Presently, clearing senescent hepatocytes is a new strategy to protect against liver aging. For example, a newly developed drug type, known as a senolytic, can selectively clear senescent hepatocytes and maybe a new strategy to attenuate liver aging. Dasatinib (D) and quercetin (Q) can induce apoptosis in senescent hepatic progenitor cells and ameliorate aging-related phenotypes [76]. Other senolytics, including A-1155463, A-1331852, ABT-737, and ABT-263, can also inhibit the BCL-2 family (BCL-W, BCL-XL, and BCL-2) and therapeutically target senescent hepatocytes [77]. In addition, ATB263 can remove senescent cancer cells and hepatocytes with chemotherapy-induced senescence to inhibit the metastasis and recurrence of tumors [78, 79]. Senolytics (D+Q) can also effectively remove P16-positive cells, reduce the activity of SA‐β‐gal, and limit the release of inflammatory factors [80, 81]. Furthermore, Zhu et al. studied whether the effect of clearing senescent cells persists for many weeks after senolytics are no longer present, and the results demonstrated that D+Q treatment has a long-lasting effect after the drug is no longer present [76].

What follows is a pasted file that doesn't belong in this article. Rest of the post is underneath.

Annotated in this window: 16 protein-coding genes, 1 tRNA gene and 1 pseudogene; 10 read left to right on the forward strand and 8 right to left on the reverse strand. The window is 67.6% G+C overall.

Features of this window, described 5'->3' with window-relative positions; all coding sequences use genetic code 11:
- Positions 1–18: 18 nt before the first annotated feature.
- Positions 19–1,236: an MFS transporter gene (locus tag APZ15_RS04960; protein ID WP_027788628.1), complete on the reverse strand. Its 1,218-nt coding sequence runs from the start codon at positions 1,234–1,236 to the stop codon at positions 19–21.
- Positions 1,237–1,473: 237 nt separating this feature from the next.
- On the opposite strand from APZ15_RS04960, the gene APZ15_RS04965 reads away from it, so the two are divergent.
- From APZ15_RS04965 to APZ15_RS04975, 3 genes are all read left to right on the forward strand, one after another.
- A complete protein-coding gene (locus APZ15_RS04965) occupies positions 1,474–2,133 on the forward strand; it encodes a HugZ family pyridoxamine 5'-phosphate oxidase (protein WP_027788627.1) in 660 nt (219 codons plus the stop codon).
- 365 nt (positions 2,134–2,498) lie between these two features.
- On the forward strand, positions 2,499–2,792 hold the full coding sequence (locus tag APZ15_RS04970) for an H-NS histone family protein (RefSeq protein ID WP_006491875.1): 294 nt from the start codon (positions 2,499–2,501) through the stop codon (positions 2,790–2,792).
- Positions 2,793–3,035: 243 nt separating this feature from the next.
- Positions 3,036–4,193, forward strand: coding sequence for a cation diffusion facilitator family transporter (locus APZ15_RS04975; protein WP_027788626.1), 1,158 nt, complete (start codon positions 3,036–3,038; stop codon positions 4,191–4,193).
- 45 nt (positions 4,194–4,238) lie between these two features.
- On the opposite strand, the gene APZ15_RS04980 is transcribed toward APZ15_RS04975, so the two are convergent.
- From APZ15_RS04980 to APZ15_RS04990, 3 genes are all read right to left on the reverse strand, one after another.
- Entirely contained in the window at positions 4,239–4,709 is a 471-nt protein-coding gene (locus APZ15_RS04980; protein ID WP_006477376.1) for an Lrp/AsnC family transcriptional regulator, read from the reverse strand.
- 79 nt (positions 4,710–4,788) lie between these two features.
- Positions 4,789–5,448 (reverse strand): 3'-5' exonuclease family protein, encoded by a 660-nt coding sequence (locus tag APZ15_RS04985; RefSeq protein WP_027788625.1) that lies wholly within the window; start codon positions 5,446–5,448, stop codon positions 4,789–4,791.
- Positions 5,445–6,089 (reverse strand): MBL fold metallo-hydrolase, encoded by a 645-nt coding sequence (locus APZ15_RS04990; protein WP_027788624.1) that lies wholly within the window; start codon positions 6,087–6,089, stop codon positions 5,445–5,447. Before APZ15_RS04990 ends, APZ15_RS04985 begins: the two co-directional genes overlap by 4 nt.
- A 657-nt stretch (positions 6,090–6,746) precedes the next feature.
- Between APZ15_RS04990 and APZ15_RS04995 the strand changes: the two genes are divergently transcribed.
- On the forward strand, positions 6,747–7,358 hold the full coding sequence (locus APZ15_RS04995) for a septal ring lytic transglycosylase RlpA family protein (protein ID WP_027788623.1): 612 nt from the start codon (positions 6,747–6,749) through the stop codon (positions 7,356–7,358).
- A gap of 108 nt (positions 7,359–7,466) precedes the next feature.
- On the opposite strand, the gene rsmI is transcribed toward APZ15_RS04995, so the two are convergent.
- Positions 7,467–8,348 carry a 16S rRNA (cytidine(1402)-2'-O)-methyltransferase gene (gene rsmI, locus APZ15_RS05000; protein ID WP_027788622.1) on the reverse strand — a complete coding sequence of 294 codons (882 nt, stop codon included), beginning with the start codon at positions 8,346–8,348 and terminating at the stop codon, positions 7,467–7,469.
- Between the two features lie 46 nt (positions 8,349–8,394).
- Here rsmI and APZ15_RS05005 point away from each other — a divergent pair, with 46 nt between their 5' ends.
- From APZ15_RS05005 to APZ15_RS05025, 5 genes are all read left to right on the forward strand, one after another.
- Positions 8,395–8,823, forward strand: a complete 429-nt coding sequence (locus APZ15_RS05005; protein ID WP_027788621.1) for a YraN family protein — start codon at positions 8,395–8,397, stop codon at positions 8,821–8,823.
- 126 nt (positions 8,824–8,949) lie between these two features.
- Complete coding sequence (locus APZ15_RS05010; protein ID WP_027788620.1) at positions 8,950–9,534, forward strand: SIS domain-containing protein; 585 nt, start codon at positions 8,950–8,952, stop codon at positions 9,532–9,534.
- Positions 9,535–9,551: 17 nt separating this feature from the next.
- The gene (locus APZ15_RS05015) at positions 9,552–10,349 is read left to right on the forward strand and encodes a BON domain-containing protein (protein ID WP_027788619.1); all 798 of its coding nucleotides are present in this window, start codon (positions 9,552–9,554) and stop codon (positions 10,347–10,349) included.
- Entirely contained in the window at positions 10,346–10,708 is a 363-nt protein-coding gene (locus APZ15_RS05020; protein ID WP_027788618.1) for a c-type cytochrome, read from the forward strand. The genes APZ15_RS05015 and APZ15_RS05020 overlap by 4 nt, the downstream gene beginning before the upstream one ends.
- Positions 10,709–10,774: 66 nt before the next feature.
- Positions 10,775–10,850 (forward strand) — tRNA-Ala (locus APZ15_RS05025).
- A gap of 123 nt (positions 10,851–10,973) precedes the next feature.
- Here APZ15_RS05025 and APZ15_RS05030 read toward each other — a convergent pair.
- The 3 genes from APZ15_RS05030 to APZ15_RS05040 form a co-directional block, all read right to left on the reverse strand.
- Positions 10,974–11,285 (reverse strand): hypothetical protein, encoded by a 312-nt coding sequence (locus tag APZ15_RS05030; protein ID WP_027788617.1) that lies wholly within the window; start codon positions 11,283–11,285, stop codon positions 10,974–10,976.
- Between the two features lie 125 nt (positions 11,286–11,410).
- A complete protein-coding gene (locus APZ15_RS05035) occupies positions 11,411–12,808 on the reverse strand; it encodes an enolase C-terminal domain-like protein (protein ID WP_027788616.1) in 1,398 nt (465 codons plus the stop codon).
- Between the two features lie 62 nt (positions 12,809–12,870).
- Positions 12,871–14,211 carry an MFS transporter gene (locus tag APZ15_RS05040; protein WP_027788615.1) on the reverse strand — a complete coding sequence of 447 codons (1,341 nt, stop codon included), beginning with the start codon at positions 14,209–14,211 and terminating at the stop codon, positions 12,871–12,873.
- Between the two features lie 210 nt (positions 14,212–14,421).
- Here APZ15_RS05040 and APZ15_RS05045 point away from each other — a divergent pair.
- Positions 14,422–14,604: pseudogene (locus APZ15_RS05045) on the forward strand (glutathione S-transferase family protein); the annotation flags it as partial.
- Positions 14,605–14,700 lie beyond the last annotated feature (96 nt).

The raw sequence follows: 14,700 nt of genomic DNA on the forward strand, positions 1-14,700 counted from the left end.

Although the proliferation of senescent cells is decreased, these cells are resistant to apoptosis. Thus, the prosurvival pathways can be regarded as targets to eliminate senescent cells by RNA interference. The survival viability of senescent hepatocytes can be decreased by interfering with the expression of ephrin B1 (EFNB1), ephrin B3 (EFNB3), phosphatidylinositol-4,5-bisphosphate 3-kinase delta catalytic subunit (PI3KCD), P21, BCL-xL or plasminogen-activated inhibitor-2 (PAI-2). In addition, forkhead box O4 (FOXO4) is pivotal in the viability of senescent hepatocytes because it can inhibit the apoptosis of senescent hepatocytes to maintain their activity. Hence, the FOXO4 peptide is a D-retro-inverso isoform induced by the modification of peptides, and it can disrupt the interaction between FOXO4 and P53 to induce the targeted apoptosis of senescent hepatocytes. Moreover, the FOXO4 peptide can cause nuclear exclusion of senescent cells. Hence, doxorubicin-induced senescence can be effectively reduced in vitro and in vivo by the FOXO4 peptide. In doing so, the doxorubicin-induced loss in body weight and liver toxicity can also be neutralized. The body can tolerate the FOXO4 peptide well, so it is a newly available option for clinicians to attenuate liver aging [27]. Overall, clearing senescent hepatocytes can help to protect against liver aging and eliminate the adverse effects of senescent hepatocytes on peripheral normal hepatocytes.